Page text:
The wines are produced in the entry-level “Domaine” series (which includes a Chenin Blanc, red blend and a rosé), the reserve “Latour” line which typically utilizes the same general blends and varietals as the Domaine series, while utilizing the better grapes from each vineyard and a longer barrel aging period and includes a Chenin Blanc and a red blend. The winery also has two stand-alone “special” wines –a dry blend called Tinto and a Port-style wine, both made from a blend of Touriga Nacional and Tempranillo while remaining completely different types of wine. Pierre tends to harvest his grapes on the early side (partially enabled by their lower elevation and warmer climate as opposed to many of the Upper Galilee and Golan vineyards), which lends itself to high natural acidity (necessitating little or no added acidity) and, as with most other quality boutique wineries; the grapes are harvested completely by hand. The result of extensive European winemaking experience, mostly Rhone Rhône varietals and a desire to make wine that matches its terroir have resulted in a slew of wines more French-like than nearly any other Israeli winery with plenty of mineral flavors, garrigue, spice and great fruit with the oak [finally] taking a supportive back seat.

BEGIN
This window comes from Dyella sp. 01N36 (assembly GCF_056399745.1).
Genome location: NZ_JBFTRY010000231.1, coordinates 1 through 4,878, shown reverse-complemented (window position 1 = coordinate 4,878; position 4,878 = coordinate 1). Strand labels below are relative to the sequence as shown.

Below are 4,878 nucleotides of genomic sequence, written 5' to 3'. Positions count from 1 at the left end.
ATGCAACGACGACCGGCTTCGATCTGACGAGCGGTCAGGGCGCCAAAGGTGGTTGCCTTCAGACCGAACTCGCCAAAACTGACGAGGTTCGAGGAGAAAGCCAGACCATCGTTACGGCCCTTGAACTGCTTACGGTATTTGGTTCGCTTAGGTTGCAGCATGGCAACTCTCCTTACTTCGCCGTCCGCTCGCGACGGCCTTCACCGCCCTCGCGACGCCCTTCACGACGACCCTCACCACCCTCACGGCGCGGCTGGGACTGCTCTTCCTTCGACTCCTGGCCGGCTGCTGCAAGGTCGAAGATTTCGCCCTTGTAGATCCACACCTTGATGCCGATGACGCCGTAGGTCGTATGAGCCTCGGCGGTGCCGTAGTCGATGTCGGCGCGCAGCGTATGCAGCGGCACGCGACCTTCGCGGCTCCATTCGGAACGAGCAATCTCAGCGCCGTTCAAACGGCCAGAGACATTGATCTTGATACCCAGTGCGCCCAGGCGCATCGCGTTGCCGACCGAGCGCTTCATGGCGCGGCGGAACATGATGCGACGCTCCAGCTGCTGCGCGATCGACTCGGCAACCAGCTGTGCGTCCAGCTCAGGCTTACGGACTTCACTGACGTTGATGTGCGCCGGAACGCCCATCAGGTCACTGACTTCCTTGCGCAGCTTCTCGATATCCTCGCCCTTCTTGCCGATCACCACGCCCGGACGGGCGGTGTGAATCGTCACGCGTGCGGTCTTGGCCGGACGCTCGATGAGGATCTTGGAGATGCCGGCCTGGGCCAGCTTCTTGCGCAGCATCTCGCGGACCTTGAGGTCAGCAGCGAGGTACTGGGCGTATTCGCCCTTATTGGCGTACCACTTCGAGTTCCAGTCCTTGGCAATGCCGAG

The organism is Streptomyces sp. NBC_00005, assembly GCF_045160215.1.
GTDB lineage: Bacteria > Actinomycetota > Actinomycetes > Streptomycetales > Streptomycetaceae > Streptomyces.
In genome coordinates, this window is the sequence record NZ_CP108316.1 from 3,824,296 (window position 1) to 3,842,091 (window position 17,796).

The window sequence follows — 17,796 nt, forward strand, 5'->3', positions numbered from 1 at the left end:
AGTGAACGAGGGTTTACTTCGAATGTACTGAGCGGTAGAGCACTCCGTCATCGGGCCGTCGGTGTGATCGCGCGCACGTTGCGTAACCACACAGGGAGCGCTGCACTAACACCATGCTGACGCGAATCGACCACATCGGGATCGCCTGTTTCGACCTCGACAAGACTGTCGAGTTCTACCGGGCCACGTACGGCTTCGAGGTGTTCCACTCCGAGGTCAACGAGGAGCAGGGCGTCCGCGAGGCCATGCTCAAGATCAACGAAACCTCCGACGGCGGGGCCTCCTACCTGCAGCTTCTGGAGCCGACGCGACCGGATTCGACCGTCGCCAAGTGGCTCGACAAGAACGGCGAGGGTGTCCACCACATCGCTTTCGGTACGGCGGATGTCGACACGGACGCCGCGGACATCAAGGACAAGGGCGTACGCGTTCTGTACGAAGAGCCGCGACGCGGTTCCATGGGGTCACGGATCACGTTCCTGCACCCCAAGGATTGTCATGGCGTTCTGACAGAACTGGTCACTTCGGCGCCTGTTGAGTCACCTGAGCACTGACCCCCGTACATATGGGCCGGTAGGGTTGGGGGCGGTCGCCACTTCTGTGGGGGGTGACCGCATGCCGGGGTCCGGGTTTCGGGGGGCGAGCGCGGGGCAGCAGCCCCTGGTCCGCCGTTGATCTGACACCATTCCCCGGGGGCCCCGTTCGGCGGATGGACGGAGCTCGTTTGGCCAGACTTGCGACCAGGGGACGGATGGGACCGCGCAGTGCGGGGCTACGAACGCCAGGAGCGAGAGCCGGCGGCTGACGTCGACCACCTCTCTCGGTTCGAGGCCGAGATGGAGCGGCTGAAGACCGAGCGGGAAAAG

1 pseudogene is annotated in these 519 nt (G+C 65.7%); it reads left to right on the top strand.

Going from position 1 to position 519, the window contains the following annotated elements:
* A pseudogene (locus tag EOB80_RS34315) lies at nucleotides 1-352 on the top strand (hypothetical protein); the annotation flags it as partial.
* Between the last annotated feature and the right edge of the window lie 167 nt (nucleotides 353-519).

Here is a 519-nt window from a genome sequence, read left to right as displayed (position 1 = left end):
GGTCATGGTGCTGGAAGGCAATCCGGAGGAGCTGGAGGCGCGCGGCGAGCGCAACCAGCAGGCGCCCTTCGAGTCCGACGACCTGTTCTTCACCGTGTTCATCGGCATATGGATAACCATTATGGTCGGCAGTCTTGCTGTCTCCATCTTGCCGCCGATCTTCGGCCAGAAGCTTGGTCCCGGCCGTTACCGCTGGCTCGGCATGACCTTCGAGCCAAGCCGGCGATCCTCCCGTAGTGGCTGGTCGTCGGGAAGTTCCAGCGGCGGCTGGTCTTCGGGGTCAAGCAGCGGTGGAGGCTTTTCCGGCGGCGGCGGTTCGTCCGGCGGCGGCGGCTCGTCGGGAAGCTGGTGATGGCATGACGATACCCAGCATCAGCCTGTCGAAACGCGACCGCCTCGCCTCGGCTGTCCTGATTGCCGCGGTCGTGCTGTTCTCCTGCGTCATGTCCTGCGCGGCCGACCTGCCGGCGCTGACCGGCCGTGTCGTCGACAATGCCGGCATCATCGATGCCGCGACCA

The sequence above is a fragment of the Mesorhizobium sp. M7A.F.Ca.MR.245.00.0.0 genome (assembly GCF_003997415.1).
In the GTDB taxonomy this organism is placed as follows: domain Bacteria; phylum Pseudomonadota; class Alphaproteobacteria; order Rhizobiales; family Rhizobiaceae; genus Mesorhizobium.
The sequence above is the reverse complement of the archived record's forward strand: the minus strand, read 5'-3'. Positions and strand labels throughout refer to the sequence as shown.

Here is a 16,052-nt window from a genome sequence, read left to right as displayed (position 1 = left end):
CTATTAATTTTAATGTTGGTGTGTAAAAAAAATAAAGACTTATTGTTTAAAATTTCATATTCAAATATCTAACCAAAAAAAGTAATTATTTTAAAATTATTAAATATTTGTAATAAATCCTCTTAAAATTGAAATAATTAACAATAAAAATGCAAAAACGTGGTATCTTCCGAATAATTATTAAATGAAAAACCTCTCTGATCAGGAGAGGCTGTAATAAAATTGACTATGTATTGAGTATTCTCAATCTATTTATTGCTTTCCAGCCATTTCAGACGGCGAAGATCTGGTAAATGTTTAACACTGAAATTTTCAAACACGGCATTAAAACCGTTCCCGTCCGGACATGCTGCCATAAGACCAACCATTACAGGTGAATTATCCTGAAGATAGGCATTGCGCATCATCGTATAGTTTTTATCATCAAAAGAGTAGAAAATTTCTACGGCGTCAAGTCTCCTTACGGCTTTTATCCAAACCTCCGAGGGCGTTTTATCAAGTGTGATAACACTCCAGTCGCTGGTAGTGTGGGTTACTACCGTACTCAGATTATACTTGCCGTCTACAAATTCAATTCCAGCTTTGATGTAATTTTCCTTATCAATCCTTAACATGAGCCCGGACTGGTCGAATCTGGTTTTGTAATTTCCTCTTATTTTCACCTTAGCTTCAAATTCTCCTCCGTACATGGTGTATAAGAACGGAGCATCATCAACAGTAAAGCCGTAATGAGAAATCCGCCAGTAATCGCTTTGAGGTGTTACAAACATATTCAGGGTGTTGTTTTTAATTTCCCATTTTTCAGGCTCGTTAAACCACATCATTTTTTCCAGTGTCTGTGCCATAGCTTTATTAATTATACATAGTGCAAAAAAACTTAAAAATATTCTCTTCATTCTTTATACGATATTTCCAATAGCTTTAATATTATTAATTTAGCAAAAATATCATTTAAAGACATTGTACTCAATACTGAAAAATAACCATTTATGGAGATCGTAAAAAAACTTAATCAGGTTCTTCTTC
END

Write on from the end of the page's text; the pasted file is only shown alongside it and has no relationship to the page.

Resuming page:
As with any brand new winery, Netofa has had a few false starts, with some wines and vintages being better than others and the wines evolving over time, sometimes in a less than desirable manner. However, at this tasting a qualitative leap in quality was notably discernible and if this quality and consistency continues (and I see and no reason why it shouldn’t), expect only continued good, interesting and creative developments from this winery and its delightfully talented winemaker.
Below are tasting notes for a number of the wines I tasted with Pierre and Yair (director of marketing). For a few more notes, check out the mini-review included in a recent shipment of the Leket Wine Club.